Stuff to click on

Wednesday, September 13


Geek post ahead... you have been warned.

Flex is an IDE for creating rich Internet applications to be published in Flash format. (See, I warned you!) For examples of RIA's built using Flex click here, here, or here. The team I work with has been dabbling with this fairly new language, and I have just started learning to tie an application to a database back-end, using ColdFusion.

The problem is that while there is a lot of documentation about this process on Adobe's website, you really have to know what you are looking for. And since Flex 2 is pretty new there aren't many 3rd party books or other information available yet. While there are some good-looking tutorials for "your first Coldfusion-powered Flex app" - they all assume that you already have your Coldfusion server configured to work with Flex, and that you have your Flex IDE already configured to work with your Coldfusion server.

So the team I work with began the long process of trying to get everything to "talk". Here's the process we eventually nailed down - hopefully this is useful and helpful to someone out there in cyberspace.

This is really long, so click here for the entire post.

Part 1: The Server

I assume you already have a Coldfusion server. If you don't, then you can download a trial version here. (Note: There are many resources for setting up and configuring your server to communicate with your web server and database server on the Adobe website. The purpose of this post is to guide those already familiar with Coldfusion who want to try Flex.)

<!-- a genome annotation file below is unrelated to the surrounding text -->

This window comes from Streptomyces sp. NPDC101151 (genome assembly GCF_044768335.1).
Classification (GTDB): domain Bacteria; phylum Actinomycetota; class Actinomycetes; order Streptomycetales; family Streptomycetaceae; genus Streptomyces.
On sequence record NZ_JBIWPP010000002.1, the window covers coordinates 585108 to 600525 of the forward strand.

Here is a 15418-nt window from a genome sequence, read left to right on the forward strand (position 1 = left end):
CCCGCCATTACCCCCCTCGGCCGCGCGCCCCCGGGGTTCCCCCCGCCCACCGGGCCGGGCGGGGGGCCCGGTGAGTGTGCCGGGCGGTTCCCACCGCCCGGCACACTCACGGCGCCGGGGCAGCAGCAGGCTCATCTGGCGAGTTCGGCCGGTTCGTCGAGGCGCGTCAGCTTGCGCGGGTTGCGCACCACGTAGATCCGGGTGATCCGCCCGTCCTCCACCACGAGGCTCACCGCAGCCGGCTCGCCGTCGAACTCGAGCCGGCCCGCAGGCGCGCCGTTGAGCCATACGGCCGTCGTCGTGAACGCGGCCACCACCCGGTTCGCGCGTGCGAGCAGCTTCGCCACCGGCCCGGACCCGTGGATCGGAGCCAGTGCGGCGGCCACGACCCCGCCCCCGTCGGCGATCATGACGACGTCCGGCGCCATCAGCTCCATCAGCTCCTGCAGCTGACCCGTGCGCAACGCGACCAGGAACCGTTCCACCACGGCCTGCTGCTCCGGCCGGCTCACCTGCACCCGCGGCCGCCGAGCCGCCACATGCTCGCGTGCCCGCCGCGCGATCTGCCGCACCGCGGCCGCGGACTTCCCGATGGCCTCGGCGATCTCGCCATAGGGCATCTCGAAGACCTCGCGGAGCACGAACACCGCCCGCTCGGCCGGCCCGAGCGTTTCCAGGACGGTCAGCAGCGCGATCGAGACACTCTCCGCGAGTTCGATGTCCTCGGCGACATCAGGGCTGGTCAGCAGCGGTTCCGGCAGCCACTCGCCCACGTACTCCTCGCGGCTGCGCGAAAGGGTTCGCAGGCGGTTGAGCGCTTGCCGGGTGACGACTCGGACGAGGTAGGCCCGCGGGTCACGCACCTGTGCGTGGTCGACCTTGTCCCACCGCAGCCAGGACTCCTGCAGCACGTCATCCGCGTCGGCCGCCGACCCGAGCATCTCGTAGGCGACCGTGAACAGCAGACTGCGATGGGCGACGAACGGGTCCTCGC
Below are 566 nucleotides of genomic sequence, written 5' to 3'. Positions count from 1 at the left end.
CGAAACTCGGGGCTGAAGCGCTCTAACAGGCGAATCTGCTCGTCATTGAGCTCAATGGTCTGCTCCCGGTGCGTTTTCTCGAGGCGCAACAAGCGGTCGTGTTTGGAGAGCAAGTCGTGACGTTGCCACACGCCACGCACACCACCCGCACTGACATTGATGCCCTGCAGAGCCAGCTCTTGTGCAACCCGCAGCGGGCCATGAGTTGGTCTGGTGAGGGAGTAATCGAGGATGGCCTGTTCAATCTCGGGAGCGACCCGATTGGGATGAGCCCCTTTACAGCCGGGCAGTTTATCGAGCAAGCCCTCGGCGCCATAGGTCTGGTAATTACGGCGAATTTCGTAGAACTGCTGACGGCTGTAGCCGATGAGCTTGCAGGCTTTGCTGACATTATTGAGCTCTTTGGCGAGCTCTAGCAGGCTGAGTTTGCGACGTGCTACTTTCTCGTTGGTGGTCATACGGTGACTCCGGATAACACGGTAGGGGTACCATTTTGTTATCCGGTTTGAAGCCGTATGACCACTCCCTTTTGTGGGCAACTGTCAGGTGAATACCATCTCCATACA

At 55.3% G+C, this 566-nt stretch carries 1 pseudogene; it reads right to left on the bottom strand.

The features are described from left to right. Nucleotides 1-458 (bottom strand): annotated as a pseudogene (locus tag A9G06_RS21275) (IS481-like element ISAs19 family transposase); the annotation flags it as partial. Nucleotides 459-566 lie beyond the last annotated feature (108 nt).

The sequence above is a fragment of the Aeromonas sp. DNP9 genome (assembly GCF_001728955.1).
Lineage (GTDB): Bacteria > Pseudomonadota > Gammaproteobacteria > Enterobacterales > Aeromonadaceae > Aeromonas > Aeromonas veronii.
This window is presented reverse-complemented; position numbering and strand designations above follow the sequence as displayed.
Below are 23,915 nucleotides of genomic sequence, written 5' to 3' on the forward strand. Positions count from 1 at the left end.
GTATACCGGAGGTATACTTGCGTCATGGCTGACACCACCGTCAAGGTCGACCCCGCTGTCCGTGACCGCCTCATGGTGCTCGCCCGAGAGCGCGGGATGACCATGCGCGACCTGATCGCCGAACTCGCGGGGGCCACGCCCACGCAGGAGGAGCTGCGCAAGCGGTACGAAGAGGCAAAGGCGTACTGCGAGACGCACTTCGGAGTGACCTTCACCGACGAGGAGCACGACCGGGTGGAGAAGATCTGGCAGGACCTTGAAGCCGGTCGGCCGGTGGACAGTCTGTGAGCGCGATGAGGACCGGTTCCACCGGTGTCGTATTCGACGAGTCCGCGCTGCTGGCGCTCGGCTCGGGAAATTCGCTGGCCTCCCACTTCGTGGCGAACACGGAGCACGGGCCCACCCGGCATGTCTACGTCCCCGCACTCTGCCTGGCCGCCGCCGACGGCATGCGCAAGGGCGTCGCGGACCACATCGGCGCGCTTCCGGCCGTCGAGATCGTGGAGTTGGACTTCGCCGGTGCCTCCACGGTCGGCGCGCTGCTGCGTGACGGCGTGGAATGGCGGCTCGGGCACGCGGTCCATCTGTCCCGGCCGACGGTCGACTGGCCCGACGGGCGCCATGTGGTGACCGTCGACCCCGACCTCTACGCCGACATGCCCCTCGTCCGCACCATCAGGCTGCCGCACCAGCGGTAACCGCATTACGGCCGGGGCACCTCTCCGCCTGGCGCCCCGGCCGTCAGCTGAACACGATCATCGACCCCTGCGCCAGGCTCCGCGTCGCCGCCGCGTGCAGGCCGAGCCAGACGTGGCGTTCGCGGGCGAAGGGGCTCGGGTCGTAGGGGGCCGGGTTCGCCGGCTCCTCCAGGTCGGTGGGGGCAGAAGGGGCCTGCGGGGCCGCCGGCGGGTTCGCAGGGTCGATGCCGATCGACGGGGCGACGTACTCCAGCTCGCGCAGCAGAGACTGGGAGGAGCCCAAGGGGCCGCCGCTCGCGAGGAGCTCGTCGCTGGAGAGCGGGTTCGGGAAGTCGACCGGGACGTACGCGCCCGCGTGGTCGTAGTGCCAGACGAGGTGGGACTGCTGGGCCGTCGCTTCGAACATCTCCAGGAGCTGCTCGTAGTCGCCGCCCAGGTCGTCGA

Install the Coldfusion 7 Updater 2. (Download here)

Confirm that RDS is enabled on your Coldfusion server. (More information here and here if you didn't enable RDS when you installed Coldfusion.)

Make sure that the system where you will be developing has access to the Flex root on your Coldfusion server (usually /wwwroot/WEB-INF/flex).

Part 2: The Developer Environment

Install Flex Builder 2 on a PC (the Mac version is due out... well hopefully soon!). You can download the trial version for the PC here.

Install the Coldfusion Extensions for Flex Builder 2. The installation files are normally copied to your hard drive when you setup Flex on your system in "C:\Documents and Settings\username\Local Settings\Temp\ColdFusion Extensions for Flex Builder" or you can download the installer here.

Follow the steps here to configure the RDS connection between Flex Builder and your Coldfusion server.

Now you should be ready to try this tutorial. For more formal training I recommend this DVD or attend the Adobe MAX conference in October.

Good luck and enjoy!


dkgoodman said...

Thank you! One of the best benefits of the internet and search engines is the ability to find others who have faced a problem and overcome it. I'm not using Flex, but I'm sure someone will encounter the same lack of docs and google for answers and find your page. It's people who share their experiences that make the net so rich. :)

Jake said...

Man, I needed some more coffee this morning before I got myself into geek mode (as you know, I have several modes here at the office -- geek, marketing, front desk, etc...) so I could actually read that. ;-)

dkgoodman said...

I remember a time (decades ago) when pretty much all programmers were asked during a job interview was what language(s) they knew and what operating system. "What language do you know? Do you know BASIC? Do you know MS-DOS?"

And that's pretty much all you had to know.

It's amazing to me all the technologies that someone has to be familiar with these days just to get a single web app running. Front end skills like HTML and CSS and Ajax and Flash and backend skills (stop snickering!) like PHP and SQL and so forth.

Then, of course, there's the stupid job requirements like, "10 years experience with Ajax."

It's a wonder anyone ever gets hired. :)

Jen said...

LOL... I would like to meet the person that actually meets those requirements. :)

I think that natural curiousity and thirst to learn new things go a long way in place of actual experience.

But what can you do with those managers... they would be lost without their bullet points!